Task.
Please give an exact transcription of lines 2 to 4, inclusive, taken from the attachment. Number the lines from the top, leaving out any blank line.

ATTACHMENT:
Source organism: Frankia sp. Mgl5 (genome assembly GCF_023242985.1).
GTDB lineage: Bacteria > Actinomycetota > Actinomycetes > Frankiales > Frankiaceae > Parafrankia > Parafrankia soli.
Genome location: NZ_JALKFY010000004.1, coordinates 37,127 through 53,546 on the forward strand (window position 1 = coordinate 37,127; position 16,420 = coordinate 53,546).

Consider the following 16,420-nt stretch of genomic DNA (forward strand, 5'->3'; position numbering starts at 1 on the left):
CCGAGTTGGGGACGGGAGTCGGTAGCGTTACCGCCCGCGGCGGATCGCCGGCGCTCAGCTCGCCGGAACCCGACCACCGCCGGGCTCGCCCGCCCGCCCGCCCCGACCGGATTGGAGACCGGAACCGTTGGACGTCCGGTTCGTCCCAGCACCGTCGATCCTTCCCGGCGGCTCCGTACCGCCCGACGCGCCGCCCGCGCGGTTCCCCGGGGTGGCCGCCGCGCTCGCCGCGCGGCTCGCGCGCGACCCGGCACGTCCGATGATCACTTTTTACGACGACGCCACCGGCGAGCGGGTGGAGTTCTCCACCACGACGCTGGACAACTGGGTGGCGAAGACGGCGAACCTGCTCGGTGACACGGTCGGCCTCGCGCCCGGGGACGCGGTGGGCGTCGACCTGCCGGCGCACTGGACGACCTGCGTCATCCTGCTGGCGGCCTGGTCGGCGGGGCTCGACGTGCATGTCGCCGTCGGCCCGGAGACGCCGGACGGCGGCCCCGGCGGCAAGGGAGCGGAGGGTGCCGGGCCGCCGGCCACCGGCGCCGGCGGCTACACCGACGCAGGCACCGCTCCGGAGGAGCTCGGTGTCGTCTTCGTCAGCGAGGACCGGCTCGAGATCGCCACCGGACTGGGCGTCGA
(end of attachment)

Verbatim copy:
GTDB lineage: Bacteria > Actinomycetota > Actinomycetes > Frankiales > Frankiaceae > Parafrankia > Parafrankia soli.
Genome location: NZ_JALKFY010000004.1, coordinates 37,127 through 53,546 on the forward strand (window position 1 = coordinate 37,127; position 16,420 = coordinate 53,546).

Consider the following 16,420-nt stretch of genomic DNA (forward strand, 5'->3'; position numbering starts at 1 on the left):